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The New Nutrition Label

The New Nutrition Facts Label

In May 2016 the Food and Drug Administration (FDA) announced new changes to the nutrition facts label. You may have already started noticing a difference on some of your packages and will continue to see it as everyone makes the switch over the next few years. So what does this mean for you? Let’s check out the changes.

Changes to the nutrition facts label

Serving size

The first change you will see is close to the very top of the label and is important for people with diabetes and everyone else interested in reading the nutrition facts label. The serving size tells you how much of that product provides the rest of the information you will see below. Take a box of Organic Triscuit Crackers®. Their serving size is 6 crackers. So if you eat more or less of that serving size, you will be getting more or less of the nutrition listed. It has also been bolded to make it easier to spot.

Calories

Another very important change to the nutrition fact label, and an important part of the label is the calories line. You will find this right below the serving size. It has been bolded as well as put in larger print so it is hard to miss. This shows how many calories are in the serving listed above. For the Organic Triscuit Crackers® a serving size of 6 crackers has 120 calories.

Added sugars

The next thing you will notice is that below the total carbohydrate line, you will see dietary fiber and total sugars as usual, but with an addition of the grams of added sugars. Current recommendations suggest no more than 10% of total daily calories should be from added sugars. In the Organic Triscuit Crackers® label, there are zero grams of added sugars.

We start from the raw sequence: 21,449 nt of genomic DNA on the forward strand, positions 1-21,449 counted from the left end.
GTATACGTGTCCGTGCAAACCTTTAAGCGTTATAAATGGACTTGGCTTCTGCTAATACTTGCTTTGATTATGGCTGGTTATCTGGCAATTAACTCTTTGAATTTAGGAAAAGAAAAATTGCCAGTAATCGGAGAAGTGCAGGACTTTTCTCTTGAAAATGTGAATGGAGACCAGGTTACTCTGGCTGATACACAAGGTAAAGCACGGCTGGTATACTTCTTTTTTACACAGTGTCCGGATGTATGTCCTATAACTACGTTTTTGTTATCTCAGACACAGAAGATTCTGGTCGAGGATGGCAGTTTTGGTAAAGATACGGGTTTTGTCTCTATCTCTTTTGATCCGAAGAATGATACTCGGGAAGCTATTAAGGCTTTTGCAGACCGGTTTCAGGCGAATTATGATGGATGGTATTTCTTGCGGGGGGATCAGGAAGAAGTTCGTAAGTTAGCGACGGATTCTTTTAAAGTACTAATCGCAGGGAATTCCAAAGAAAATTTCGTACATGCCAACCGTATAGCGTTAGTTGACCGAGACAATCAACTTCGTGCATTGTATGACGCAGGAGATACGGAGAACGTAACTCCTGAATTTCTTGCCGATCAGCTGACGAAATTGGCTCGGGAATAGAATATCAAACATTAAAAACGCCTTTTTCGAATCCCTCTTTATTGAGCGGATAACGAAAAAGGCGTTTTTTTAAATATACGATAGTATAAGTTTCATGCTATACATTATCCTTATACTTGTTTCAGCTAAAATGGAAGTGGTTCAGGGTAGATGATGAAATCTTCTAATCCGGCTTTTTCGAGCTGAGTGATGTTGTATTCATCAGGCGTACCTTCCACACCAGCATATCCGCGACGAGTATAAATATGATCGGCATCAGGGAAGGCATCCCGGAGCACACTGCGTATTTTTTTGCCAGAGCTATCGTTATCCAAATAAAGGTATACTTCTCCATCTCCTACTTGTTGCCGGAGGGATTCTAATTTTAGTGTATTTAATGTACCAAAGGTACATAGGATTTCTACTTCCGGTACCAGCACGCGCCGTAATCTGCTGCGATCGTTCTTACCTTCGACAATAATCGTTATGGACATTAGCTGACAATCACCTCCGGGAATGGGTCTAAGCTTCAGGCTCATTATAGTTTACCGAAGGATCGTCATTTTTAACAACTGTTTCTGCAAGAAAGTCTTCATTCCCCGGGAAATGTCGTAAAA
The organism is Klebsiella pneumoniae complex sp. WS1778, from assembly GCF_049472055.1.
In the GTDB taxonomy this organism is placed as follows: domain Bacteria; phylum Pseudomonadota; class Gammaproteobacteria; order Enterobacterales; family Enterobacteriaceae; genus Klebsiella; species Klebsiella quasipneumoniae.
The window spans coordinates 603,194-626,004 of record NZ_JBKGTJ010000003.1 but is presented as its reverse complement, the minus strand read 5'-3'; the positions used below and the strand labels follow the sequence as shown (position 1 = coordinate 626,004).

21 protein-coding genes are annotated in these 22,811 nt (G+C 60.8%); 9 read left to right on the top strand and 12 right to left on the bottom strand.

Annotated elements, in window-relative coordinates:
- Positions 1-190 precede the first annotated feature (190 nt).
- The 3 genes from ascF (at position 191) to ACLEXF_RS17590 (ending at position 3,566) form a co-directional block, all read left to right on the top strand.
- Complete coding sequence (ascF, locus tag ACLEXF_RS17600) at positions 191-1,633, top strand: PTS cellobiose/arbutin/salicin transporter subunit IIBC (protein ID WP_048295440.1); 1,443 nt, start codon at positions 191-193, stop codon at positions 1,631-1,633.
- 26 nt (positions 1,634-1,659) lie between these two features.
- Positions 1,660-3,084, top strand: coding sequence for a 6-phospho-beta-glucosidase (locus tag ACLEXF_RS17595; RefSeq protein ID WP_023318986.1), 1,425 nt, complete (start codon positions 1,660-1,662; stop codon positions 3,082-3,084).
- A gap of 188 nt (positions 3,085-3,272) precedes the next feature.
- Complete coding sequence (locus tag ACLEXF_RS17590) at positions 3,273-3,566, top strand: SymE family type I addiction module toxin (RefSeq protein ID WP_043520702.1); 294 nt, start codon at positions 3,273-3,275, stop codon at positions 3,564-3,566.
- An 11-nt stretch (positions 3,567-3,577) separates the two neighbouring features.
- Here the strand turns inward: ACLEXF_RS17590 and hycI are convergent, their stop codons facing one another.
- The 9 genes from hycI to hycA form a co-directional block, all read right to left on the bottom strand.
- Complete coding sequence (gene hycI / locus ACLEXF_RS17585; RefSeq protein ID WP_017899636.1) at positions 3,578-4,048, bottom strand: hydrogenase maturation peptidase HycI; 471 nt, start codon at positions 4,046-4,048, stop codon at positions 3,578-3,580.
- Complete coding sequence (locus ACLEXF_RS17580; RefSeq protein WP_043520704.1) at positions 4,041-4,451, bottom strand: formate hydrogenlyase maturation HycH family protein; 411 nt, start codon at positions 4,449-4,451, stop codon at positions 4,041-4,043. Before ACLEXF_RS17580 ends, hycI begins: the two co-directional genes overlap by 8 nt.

Vitamins and minerals

You may also notice that there are different vitamins and minerals listed at the bottom and providing their percent daily value. There are also a few missing such as vitamin C as it was found that a vitamin C deficiency is less likely than it once was.

What should I be looking for on a nutrition facts label?

If you have not been taught how to read a nutrition facts label by your physician, a Registered Dietitian (RD), or Certified Diabetes Educator (CDE), be sure that you ask your physician to schedule that. It is important that people with diabetes know how to calculate their carbohydrate intake to help better control their blood glucose levels.

To check the carbohydrate amount in a food you are eating, look at the serving size and then the total carbohydrates. For example, a serving size of 6 Organic Triscuit Crackers ® provides 20 grams of total carbohydrate. If you plan to eat 12 crackers, it would be 40 grams of carbohydrates, or only 3 crackers would provide 10 grams of carbohydrates. Knowing how to adjust your serving size and calculate the changes is helpful when meal planning so that you can be sure not to overdo it on the carbohydrates at a meal and end up with an undesired blood glucose level in a few hours. Happy label reading!

This article represents the opinions, thoughts, and experiences of the author; none of this content has been paid for by any advertiser. The Type2Diabetes.com team does not recommend or endorse any products or treatments discussed herein. Learn more about how we maintain editorial integrity here.

Comments

  • Thomas A McAtee Jr. moderator
    10 months ago

    Thanks. Good article. I always count the carbs and then look at the total sugar in the carbs as well.

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